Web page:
Boil & Pop
Molds & Resins
Glue & Adhesives
to submit a tip or recipe?
section will explain the types of glue to use when making your custom figure..
type of glue is easily available at fabric stores. There are many brands
to choose from, but most of them have the same adhesive properties. Most
fabric glue is rather thick in consistency and usually clear. Drying time
varies but is generally never more then a few minutes for the basic cure
and about an hour for it to be fully dry. It will stick to just about any
type of fabric, leather, rubber, vinyl etc. Many times fabric glue can
be used to attach accessories such as plastic, wood, sculpey etc. to the
fabric. This tip would mainly be for 9inch customs, but could work well
on a 4.5 inch figure should you want to add "realistic" clothing.
|Superglue, or Krazy Glue
as it is usually known as, can bond almost any material together. You can
find superglue sold under many brand names almost anywhere! It seems to
be the same thing in every different bottle. I suggest buying the
little tubes because they are cheap and easy to use. When you buy the big
bottles I found that you waste too much: the tip clogs and it ends
up drying out. Definitely not worth the extra $$$$! You can even
use superglue to fill small gaps by adding baking soda to the wet glue.
The soda will bubble the glue so it cures into a foam. I don't suggest
using superglue to "clear coat" sculpey or paints (as some customizers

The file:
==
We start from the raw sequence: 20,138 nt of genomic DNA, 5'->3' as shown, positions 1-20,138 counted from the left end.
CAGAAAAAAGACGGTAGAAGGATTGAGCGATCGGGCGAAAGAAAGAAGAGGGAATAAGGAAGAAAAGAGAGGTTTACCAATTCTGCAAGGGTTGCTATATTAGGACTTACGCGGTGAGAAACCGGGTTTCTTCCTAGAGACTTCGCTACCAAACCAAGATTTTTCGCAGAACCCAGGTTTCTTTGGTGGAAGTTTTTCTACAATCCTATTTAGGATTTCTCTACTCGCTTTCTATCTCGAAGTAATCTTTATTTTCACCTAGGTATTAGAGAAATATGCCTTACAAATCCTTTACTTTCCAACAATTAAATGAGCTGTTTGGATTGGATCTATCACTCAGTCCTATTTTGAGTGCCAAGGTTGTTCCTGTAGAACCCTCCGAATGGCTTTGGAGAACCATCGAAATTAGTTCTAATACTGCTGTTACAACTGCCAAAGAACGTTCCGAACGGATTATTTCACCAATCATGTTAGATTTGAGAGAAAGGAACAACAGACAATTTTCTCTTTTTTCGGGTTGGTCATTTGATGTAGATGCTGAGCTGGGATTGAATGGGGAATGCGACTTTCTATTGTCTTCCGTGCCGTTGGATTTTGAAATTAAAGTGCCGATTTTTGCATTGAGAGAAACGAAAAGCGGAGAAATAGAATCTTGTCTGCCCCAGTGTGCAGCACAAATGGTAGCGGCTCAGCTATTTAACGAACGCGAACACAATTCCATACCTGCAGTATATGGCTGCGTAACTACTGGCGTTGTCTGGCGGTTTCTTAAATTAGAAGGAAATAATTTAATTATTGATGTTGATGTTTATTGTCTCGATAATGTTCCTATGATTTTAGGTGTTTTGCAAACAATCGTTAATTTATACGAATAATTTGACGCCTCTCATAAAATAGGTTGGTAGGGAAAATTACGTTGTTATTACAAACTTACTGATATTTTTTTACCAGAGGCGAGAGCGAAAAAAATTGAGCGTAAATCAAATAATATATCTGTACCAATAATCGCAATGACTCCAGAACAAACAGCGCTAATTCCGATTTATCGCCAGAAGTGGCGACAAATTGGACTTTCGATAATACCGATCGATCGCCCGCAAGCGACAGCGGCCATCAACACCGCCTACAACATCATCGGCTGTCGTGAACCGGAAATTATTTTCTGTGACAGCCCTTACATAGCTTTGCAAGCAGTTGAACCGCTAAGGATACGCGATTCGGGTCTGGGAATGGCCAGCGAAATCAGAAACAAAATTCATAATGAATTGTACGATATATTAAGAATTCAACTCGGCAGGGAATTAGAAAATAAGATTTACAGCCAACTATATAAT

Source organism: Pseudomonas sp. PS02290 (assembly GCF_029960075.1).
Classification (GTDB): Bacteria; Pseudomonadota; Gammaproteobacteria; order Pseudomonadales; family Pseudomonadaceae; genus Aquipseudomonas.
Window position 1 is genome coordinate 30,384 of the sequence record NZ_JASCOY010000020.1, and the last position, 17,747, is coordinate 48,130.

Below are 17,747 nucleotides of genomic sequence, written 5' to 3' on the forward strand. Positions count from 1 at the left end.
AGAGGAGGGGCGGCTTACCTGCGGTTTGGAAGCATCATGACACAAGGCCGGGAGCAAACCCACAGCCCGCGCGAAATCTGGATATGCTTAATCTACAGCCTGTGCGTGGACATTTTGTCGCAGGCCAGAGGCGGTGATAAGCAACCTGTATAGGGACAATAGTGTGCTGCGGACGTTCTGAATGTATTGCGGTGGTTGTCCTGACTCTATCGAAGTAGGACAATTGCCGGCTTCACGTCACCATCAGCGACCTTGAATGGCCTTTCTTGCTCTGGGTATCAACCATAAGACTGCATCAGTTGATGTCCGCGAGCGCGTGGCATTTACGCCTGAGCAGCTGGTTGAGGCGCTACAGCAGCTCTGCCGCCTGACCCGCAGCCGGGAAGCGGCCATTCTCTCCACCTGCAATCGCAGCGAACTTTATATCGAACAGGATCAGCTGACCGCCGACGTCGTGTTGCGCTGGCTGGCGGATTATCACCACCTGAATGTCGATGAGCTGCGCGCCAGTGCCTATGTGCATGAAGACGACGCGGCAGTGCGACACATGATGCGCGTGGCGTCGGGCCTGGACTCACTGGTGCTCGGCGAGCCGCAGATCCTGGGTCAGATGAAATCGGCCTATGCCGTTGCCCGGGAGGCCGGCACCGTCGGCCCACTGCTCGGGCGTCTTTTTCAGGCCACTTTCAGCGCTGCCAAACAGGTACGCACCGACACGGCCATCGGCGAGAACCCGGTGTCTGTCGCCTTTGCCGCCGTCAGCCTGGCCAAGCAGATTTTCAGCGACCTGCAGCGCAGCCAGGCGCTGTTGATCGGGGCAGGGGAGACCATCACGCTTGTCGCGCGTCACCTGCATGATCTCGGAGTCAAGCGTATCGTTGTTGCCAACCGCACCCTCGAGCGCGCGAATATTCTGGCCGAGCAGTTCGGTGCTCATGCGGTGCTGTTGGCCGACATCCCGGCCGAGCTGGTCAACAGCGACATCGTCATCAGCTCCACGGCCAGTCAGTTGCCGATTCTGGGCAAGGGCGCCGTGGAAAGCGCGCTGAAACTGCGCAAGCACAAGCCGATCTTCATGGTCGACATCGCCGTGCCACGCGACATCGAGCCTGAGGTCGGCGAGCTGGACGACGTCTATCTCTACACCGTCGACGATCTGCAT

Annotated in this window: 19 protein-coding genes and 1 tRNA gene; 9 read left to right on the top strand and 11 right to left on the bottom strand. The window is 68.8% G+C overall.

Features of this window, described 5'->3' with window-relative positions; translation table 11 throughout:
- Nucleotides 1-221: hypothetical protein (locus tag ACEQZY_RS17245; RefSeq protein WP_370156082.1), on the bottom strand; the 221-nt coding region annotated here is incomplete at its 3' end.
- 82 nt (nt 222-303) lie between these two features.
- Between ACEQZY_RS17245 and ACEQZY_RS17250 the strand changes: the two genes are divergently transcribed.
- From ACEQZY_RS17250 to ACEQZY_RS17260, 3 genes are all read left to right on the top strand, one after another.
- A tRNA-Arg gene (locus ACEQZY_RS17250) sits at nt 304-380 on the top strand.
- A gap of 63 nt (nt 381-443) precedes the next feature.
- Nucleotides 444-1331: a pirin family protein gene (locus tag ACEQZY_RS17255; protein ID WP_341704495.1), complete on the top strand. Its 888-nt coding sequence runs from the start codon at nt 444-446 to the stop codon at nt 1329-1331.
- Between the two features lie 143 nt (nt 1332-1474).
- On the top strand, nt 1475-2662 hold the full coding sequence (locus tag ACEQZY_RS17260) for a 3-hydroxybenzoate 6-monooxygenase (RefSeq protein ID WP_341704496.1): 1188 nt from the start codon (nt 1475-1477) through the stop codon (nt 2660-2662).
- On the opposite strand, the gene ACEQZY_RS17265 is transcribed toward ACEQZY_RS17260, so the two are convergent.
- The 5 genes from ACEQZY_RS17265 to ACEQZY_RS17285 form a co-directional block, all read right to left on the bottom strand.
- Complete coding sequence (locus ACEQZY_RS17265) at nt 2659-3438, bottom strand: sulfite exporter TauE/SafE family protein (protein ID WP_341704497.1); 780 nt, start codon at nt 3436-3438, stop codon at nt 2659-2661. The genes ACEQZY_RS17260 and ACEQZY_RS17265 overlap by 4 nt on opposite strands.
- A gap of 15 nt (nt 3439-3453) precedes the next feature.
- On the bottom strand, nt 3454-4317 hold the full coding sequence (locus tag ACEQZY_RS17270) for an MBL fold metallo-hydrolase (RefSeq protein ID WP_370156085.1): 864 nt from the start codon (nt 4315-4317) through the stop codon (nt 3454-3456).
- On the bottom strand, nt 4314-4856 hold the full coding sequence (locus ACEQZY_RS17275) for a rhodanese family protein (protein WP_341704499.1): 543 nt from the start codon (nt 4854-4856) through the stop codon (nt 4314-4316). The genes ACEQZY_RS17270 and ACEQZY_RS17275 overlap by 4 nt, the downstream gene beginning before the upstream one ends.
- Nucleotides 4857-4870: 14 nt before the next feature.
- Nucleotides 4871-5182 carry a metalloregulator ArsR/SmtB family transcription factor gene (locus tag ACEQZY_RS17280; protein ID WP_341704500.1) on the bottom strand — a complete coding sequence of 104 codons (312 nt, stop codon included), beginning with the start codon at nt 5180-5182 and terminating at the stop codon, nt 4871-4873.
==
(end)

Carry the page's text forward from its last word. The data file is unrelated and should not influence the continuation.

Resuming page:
choose to do) because of the fact that the fumes can cause a whitening
effect. I only use this type of glue when I'm attaching the final figure.
(Back to front). One thing to be VERY careful of is that it hardens VERY
fast! It can leak through your figure if you don't apply it right. If you
notice a figure tightening up, start rotating the arms waist and head.
This should prevent the figure from being glued in a permanent position.
Also, be careful to not get any on yourself. If you do, keep your hands
AWAY from your eyes and use warm soapy water to remove it.
cement is not really a glue. It's actually a solvent that welds 2
pieces of plastic together. All commercial cements I know of are
made for styrene and PVC. That means it will NOT work on a figures
limbs or head. However, it is the best way to re-attach a cracked
or broken torso because it actually melts the 2 halves together. I recommend
only 2 types of cement. Clear liquid model cement (Testors 3502 & Tennex
7R) both are fairly easy to use. They're both great for gluing torsos.
Next, is PVC cement. A small can (Oatey 31017) is best as this stuff
tends to go bad soon after it's opened. PVC cement is messy, but
is great for sealing sections of plastic that may have gaps. Both
types will eat paint and discolor plastic finishes, so aim well!
I personally have stopped using plastic cement. I used it when I first
started doing customs, and thought you'd appreciate all the options available